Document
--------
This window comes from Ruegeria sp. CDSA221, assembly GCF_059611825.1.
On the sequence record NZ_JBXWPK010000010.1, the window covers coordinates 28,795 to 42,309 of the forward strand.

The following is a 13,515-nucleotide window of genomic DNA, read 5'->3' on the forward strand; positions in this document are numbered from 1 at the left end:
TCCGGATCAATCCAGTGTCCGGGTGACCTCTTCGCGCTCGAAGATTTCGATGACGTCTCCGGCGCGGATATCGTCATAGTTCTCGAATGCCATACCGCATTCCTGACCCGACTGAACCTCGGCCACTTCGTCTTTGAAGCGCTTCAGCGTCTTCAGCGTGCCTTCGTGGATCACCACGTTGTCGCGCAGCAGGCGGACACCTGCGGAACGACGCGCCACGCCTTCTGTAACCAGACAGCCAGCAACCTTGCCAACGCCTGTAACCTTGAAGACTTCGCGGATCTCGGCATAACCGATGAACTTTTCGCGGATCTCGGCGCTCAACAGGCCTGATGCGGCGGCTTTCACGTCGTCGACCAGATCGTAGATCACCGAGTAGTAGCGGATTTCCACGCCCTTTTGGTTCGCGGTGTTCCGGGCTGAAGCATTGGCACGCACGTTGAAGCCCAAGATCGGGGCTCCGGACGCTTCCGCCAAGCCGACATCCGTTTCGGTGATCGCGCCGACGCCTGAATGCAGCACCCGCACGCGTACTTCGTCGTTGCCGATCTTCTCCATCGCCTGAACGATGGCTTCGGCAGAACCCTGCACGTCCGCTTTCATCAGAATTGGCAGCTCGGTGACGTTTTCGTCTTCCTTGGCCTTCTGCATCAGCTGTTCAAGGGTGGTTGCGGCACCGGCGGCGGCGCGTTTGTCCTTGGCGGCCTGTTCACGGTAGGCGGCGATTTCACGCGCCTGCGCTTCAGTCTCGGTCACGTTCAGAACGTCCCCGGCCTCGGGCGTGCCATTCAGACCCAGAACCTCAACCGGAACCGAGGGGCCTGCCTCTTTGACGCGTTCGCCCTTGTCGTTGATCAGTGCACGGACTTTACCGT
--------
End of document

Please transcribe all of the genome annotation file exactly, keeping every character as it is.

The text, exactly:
This window comes from Ruegeria sp. CDSA221, assembly GCF_059611825.1.
On the sequence record NZ_JBXWPK010000010.1, the window covers coordinates 28,795 to 42,309 of the forward strand.

The following is a 13,515-nucleotide window of genomic DNA, read 5'->3' on the forward strand; positions in this document are numbered from 1 at the left end:
TCCGGATCAATCCAGTGTCCGGGTGACCTCTTCGCGCTCGAAGATTTCGATGACGTCTCCGGCGCGGATATCGTCATAGTTCTCGAATGCCATACCGCATTCCTGACCCGACTGAACCTCGGCCACTTCGTCTTTGAAGCGCTTCAGCGTCTTCAGCGTGCCTTCGTGGATCACCACGTTGTCGCGCAGCAGGCGGACACCTGCGGAACGACGCGCCACGCCTTCTGTAACCAGACAGCCAGCAACCTTGCCAACGCCTGTAACCTTGAAGACTTCGCGGATCTCGGCATAACCGATGAACTTTTCGCGGATCTCGGCGCTCAACAGGCCTGATGCGGCGGCTTTCACGTCGTCGACCAGATCGTAGATCACCGAGTAGTAGCGGATTTCCACGCCCTTTTGGTTCGCGGTGTTCCGGGCTGAAGCATTGGCACGCACGTTGAAGCCCAAGATCGGGGCTCCGGACGCTTCCGCCAAGCCGACATCCGTTTCGGTGATCGCGCCGACGCCTGAATGCAGCACCCGCACGCGTACTTCGTCGTTGCCGATCTTCTCCATCGCCTGAACGATGGCTTCGGCAGAACCCTGCACGTCCGCTTTCATCAGAATTGGCAGCTCGGTGACGTTTTCGTCTTCCTTGGCCTTCTGCATCAGCTGTTCAAGGGTGGTTGCGGCACCGGCGGCGGCGCGTTTGTCCTTGGCGGCCTGTTCACGGTAGGCGGCGATTTCACGCGCCTGCGCTTCAGTCTCGGTCACGTTCAGAACGTCCCCGGCCTCGGGCGTGCCATTCAGACCCAGAACCTCAACCGGAACCGAGGGGCCTGCCTCTTTGACGCGTTCGCCCTTGTCGTTGATCAGTGCACGGACTTTACCGT